How to Start Your Freelance Writing Business-From Scratch

How to Start Your Freelance Writing Business-From Scratch

When we were younger, you were asked what we wanted to do with your life. At such a young age, how can you answer such a question?  I mean, who the hell knows! Well, I sort of knew. I have always wanted to be a writer.

But was it establishing my own freelance writing business? That was not a part of the dream or the plan.

Until one day, I realized I had let life get in my way, and others dictate how I would live.

With my own business up and running, I want to inspire others to follow their dreams.

I’m giving you a step-by-step guide to starting your own freelance business from scratch.

Oh, and did I mention you will get a free checklist when you sign up for my newsletter?

Keep reading!

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Choose your business focus.

When it comes to freelance writing, you will discover no shortage of niches or topics. From medical to tech and everything in between is an opportunity for writers.

Personally, I’m not too fond of niches; I feel it puts one into a corner, but having said that, I think you should choose a niche when you are beginning, so you have direction. When you feel confident enough, you can change the niche.

 

What services will you offer?

This is where you get into the planning of your business. Hashing this detail out will help you down the road from many headaches. Use your chosen niche to help guide what type of services you want to provide your clients.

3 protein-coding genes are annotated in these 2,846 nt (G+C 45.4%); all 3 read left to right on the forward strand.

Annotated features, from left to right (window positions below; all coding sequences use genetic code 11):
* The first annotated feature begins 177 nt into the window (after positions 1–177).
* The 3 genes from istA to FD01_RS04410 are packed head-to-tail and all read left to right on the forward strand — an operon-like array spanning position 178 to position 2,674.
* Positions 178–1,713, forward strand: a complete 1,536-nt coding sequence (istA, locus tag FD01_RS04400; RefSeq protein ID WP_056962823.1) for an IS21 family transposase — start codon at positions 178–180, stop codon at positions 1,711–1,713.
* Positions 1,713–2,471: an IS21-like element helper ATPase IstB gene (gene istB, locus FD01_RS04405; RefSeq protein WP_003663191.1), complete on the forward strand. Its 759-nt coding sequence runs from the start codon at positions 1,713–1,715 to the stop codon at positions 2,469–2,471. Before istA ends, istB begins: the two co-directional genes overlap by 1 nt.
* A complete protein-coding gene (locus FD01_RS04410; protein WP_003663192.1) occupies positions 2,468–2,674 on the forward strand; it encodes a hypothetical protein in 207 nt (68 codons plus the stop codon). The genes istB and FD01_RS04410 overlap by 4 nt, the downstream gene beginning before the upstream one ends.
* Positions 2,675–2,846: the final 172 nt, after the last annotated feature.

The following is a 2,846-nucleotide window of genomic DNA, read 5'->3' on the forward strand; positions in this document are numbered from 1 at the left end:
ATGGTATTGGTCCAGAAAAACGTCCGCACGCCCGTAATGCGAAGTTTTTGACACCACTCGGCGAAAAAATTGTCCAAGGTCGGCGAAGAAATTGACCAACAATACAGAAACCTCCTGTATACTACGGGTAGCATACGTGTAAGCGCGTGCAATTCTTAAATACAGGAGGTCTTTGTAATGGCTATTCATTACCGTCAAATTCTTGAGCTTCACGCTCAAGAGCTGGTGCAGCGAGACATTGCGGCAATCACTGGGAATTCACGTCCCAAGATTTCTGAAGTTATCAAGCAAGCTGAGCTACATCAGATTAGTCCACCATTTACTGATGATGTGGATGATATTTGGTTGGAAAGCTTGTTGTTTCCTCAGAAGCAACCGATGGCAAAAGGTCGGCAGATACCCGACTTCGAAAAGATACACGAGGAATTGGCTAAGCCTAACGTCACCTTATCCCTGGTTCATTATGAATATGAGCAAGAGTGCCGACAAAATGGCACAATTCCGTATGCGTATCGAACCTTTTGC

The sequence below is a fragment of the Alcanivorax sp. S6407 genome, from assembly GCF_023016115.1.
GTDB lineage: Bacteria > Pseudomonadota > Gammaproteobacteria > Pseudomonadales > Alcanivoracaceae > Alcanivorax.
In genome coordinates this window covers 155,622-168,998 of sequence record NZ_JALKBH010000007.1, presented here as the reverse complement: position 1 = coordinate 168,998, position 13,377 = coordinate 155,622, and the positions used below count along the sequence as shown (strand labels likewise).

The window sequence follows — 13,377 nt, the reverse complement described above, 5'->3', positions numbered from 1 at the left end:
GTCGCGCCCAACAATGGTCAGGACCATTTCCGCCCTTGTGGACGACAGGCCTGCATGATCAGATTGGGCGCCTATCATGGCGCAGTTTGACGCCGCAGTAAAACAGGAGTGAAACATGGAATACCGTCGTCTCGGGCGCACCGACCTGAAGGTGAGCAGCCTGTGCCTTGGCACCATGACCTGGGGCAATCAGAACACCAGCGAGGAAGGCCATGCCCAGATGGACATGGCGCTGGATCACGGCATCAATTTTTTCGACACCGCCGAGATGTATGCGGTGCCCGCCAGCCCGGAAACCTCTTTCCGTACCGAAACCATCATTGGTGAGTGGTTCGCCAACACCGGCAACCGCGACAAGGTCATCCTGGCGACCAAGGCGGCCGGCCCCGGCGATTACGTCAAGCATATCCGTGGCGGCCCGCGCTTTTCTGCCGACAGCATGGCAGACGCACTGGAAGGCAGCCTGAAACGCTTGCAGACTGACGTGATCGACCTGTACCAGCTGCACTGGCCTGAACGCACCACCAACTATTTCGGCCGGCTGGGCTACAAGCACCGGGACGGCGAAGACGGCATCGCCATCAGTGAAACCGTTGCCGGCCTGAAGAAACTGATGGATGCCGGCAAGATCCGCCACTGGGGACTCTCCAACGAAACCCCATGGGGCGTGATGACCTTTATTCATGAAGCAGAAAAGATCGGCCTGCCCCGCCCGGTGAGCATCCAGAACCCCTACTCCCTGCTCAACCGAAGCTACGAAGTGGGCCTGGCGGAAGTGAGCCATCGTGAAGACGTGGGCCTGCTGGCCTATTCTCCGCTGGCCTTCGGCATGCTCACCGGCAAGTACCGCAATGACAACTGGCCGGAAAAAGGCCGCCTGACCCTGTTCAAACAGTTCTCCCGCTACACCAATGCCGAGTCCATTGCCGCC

Some examples of services are Blog writing, article writing, UK Copywriting, white papers, medical dictation, and much more.

Your mission statements

While it sounds easy, coming up with your mission statement is complex. But it doesn’t have to be. Your statement is why you are in business; why do you exist? What is your ultimate goal, and why are you operating?

Here are some examples of mission statements:

Patagonia: We’re in business to save our home planet.

IKEA: To create a better everyday life for the many people.

Nordstrom: To give customers the most compelling shopping experience possible.

Prezi: To reinvent how people share knowledge, tell stories, and inspire their audiences to act.

Coming up with your business name

If you look on the internet regarding advice for naming your business, you will pull out your hair. Some say you should not give your business a hard to pronounce name, and while that is sound advice, others will say not to name your business after you.

Why?

That may be a challenge if you want to sell your business later.

Honestly, I think whatever works for you, and if it’s catchy, do it.

However, keep in mind that you want to make sure that your business name hints at what you are offering.

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Getting set up to open your doors

This is the exciting part of your journey and also the most strenuous. While I personally like to create my templates and client paperwork, if you are ok with taking a shortcut for these things, do it. You can find some awesome freelance writing templates online. My favorite is from katboogaard.com

I purchased her packages, and they have, served me well—everything else I created from scratch-and tears.

Set up your office

You want to get a comfortable chair and a great desk. You also want to have an excellent internet connection and other office supplies that you will need.

Please don’t go overboard with purchasing things like post-it notes or pens unless you need them. Remember, once your business takes off, you can add items to your office. This is your office, so make it as lovely as you like. Add pictures of places you love, your family or pets, and make it your space. Keep it as decluttered as possible.